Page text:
TH: In this particular instance, I didn’t pay attention to what he was saying because it doesn’t really matter and, in general, when people make comments like that, I’m fully aware and removed enough to understand that that’s their own issues and their own insecurities. I just keep it moving. At the end of the day, the response to the cover and to most things I do is overwhelmingly positive, and that’s what means something to me. I’m not doing what I’m doing to prove people like Piers wrong. I’m doing it to show anybody who’s never felt like they fit in and feels badly about themselves because of society’s ridiculous standards of beauty that this is possible. Yeah, I’m fat, but I’m a lot of other things. I’m successful because I didn’t let the jerks get me down.
HG: Switching gears a little bit, I wanted to ask about your husband. It seems from the show that you two spend a lot of time together, working together and just being together. Is that true to real life?
TH: Yes, it is. We do too much together; I would say we do 99% of things together. He’s always happy to chill by himself; it’s me who’s like, “Come to this nail salon for three hours while I get my nails done,” and then I realize maybe I should just let him do other stuff instead. But we do have a lot of fun together and he’s really supportive of me and what I’m doing, and it’s nice to have someone like that on my side, especially when it happens to be my partner.
HG: How do you think that togetherness affects your relationship?
TH: We have worked together all over the world and it’s nice, but anyone who works with their significant other can tell you that it’s challenging. It doesn’t matter how much you love each other and how much you believe in what you’re doing, it’s tough. Also he’s always helped me do all of my stuff, and he’s been focusing more on his career and his stuff lately, so I’ve been giving him more space to do stuff on his own. That’s also because I’m co-dependent, and that’s something that I’m working on as well and I’m not ashamed to admit, because it’s only something that I just realized.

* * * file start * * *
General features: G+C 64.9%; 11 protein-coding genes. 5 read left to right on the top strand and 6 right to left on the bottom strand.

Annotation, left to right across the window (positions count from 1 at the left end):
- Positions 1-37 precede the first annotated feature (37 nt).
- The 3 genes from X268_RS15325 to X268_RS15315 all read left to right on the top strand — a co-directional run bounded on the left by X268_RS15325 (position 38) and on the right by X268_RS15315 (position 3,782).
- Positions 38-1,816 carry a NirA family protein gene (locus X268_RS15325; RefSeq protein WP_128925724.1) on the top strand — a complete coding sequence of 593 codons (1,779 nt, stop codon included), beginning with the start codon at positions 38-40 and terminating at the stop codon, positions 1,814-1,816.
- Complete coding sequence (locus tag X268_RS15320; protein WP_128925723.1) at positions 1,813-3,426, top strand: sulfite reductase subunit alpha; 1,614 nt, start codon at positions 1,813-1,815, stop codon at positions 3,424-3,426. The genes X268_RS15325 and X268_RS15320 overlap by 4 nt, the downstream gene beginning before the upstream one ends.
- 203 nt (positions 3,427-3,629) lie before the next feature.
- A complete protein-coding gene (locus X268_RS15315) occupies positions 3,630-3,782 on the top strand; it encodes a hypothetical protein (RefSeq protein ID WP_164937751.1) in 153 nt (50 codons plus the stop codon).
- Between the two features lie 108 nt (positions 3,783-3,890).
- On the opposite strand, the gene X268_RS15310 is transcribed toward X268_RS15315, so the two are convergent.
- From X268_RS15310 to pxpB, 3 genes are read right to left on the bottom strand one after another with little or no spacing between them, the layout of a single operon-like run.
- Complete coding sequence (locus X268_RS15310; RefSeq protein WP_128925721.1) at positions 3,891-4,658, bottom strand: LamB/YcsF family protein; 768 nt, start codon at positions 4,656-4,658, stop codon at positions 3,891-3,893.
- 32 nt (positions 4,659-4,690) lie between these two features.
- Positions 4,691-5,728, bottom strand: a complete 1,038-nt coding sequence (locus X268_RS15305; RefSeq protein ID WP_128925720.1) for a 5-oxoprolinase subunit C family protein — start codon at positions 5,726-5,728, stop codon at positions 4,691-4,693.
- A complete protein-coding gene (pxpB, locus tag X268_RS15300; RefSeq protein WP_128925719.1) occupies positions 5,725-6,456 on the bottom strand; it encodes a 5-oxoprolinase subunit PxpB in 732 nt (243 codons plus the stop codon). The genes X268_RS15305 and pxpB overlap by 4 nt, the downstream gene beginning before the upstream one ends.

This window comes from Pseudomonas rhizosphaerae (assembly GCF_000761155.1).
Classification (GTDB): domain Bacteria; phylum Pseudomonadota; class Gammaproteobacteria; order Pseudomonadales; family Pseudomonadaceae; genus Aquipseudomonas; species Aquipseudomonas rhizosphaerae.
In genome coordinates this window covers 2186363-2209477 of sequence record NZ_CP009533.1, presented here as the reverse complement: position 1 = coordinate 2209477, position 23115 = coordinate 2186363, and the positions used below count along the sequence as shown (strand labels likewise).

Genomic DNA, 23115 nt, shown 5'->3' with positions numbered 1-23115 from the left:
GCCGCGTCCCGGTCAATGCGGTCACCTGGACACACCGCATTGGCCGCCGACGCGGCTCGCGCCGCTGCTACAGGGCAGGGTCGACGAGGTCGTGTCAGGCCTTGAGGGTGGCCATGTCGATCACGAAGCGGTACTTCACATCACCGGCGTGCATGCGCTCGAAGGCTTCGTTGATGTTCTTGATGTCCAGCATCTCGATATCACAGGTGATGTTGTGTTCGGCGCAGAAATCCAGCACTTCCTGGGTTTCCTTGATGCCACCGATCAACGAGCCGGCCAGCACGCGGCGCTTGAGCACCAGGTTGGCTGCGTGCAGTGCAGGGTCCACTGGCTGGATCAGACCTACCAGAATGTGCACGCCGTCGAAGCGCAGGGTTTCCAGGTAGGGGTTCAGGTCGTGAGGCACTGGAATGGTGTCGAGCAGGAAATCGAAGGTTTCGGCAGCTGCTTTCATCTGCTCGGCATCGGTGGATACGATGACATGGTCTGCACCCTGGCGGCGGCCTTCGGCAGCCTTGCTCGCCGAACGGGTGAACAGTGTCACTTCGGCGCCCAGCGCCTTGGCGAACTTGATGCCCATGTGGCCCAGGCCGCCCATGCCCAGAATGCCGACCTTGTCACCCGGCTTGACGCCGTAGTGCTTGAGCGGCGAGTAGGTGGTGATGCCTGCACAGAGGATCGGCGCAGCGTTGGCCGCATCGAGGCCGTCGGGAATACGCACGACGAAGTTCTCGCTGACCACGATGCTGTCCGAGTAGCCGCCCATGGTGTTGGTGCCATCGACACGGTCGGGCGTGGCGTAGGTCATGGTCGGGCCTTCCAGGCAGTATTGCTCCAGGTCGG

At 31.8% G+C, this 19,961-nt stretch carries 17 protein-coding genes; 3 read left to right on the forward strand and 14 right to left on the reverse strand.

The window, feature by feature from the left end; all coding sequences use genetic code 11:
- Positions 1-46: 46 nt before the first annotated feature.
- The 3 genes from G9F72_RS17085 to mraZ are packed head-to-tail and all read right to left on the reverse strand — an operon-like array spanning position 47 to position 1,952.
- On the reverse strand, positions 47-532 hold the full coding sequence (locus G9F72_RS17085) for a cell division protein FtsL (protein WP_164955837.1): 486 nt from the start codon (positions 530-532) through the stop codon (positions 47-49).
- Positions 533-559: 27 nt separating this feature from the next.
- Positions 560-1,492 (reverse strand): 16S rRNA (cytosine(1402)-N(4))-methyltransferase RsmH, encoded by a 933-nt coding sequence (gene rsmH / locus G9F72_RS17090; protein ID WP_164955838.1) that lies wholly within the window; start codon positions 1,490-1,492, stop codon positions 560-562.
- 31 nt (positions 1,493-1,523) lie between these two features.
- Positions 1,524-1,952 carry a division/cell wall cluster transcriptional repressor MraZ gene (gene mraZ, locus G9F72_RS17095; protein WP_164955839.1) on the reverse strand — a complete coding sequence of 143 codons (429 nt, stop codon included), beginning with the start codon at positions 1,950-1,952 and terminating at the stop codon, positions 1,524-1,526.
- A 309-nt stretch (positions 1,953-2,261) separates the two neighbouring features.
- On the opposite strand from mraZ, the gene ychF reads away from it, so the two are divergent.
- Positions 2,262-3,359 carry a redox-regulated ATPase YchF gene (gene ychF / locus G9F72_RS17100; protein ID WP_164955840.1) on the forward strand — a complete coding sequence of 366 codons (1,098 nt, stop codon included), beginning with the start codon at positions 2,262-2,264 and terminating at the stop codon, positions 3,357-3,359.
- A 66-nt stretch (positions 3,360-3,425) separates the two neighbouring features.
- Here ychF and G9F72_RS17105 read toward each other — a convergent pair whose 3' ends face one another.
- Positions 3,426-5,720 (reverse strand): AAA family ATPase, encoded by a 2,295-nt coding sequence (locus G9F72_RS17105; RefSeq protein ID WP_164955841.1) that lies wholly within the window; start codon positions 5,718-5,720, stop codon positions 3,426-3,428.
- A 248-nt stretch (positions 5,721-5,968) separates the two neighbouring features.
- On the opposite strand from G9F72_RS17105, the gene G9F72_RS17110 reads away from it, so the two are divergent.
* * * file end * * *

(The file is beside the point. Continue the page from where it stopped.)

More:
HG: I’d love to know if you have a particular outfit that always makes you feel confident.
TH: I guess it depends on my mood, but I have a vintage, ’70s caftan—it’s literally a mushroom acid print—and it always makes me feel beautiful because it’s so effortless. I can just put it on, it has side slits and you can definitely see the sides of my underwear and my legs, but I don’t care. It makes me feel good and it makes me feel effortless.
HG: We see on the show that you recently started working out with a trainer, Massy. Is there a part of her workout that you really look forward to?
TH: The end! I love Massy, I love working out, but to be honest, I am for the first time experiencing what the actual “workout high,” is and I’ve never had that before. She makes working out so much fun, and I genuinely enjoy it. So the end part, I’m always really excited and kind of stoked to do more and work out more, and I never thought that I would be that person. It’s nice to see what my body is capable of, and that I’m stronger than I thought I was.
HG: My last question: Do you have a favorite tattoo?
TH: I would say it’s probably Miss Piggy. She’s fun to look at and she gives me confidence, and I hope I get to meet her one day. It always makes me smile when I look down at my arm.
This interview has been edited and condensed.